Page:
Utah family courts follow specific guidelines in calculating and enforcing child support. The Child Support Enforcement Amendment of 1984 (CSEA) requires garnishment of the delinquent payer's paychecks. It also allows the court to impose property liens and collect past-due support from income tax returns.

Guidelines require considering both parents' income, plus provisions for the child's health care costs, insurance costs, child care expenses, and more.

The Family Support Act of 1988 (FSA) mandates presumptive support guidelines. A judge may deviate from guidelines they determine are inappropriate or unfair by putting their findings in writing.

  1. Determining Custody

The custody portion of your divorce order specifies who the child(ren) will live with and a visitation schedule for the other parent.

Utah adheres to the Uniform Child Custody Jurisdiction and Enforcement Act (UCCJEA) and Utah Code §30-3-10.2 et seq. This allows parents to have joint physical and joint legal custody. The main factor the court considers in joint custody is whether the parents have a parenting plan on file that comports with Utah Code §30-3-10.8.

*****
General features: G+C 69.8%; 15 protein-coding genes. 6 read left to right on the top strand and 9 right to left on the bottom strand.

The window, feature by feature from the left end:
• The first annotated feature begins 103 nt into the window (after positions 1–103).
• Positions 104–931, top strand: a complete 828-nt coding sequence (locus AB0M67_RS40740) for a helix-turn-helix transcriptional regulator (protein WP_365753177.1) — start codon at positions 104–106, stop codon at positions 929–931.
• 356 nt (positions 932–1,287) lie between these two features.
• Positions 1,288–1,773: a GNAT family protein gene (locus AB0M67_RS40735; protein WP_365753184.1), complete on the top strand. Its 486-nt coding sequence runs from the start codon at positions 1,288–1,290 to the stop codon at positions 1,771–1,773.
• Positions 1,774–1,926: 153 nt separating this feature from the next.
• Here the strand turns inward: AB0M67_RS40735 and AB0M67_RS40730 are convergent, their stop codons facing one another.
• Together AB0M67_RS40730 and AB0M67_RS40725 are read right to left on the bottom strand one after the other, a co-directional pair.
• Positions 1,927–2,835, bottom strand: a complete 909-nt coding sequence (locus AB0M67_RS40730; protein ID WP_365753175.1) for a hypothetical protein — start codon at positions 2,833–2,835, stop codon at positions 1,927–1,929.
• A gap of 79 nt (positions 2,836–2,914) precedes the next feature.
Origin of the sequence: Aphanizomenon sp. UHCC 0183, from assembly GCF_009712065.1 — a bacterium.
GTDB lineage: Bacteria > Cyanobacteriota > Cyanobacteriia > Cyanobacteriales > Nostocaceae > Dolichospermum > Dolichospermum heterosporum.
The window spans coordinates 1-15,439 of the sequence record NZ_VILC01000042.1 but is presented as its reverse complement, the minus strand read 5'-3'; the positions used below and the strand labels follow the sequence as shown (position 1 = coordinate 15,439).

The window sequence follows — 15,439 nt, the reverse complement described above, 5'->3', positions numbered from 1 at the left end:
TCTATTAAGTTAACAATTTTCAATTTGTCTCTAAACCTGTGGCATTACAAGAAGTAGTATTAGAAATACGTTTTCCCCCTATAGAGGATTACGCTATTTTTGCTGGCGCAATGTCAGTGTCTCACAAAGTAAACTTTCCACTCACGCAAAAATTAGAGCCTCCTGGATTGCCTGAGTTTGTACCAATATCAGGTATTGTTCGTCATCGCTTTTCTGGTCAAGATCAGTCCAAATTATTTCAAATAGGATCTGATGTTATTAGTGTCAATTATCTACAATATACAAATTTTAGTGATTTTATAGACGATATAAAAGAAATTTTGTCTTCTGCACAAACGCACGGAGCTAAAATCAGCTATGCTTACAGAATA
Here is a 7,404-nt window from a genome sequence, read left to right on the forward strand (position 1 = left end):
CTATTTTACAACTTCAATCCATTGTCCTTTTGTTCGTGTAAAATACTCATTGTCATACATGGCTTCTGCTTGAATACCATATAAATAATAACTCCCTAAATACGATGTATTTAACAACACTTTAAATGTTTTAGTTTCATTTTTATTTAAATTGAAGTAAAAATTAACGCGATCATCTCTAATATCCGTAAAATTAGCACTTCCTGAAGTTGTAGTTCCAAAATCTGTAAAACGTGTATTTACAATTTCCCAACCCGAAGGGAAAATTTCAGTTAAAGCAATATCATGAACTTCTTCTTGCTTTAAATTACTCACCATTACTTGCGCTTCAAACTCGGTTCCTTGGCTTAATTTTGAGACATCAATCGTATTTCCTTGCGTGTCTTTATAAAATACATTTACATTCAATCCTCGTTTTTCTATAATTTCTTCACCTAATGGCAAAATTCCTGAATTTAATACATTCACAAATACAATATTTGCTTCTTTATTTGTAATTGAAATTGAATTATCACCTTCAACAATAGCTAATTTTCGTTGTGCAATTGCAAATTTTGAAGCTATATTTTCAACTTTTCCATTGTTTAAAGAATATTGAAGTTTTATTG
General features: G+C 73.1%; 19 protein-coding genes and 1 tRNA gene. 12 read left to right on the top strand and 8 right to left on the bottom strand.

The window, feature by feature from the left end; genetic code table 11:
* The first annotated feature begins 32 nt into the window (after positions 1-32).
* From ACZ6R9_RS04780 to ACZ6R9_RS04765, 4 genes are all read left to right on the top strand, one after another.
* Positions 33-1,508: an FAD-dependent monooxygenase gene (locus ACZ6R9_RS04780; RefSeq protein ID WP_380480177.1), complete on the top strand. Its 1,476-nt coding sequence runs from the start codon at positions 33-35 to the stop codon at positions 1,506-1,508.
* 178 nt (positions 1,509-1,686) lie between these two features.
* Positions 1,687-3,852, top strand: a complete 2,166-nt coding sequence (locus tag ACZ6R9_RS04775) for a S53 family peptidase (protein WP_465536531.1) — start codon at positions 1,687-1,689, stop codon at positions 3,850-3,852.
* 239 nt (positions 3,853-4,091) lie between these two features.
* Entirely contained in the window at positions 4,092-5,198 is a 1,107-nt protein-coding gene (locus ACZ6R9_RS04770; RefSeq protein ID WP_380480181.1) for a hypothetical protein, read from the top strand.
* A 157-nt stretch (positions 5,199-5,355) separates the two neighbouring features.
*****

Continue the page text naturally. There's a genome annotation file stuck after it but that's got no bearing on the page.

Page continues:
Other considerations include the following:

  • Each parent’s ability to prioritize the child’s welfare
  • Co-parenting skills
  • Ability to encourage love and affection toward the other parent
  • The geographical distance between the homes
  • Each parent’s involvement in caring for the child before the divorce

The court can consider any factor they believe relevant.

  1. Domestic Violence and Family Law

A parent's domestic violence conviction against their spouse or children may impact custody and visitation. Utah Code §30-3-10.10 Parenting Plan-Domestic Violence guides the court's creation of a parenting plan.

Stalking injunctions or protective orders impact a court's determination on whether visitation is appropriate and require special conditions. This may include exchanges by a third party or other requirements. The order will specify the exact day, time, location, and method of exchange.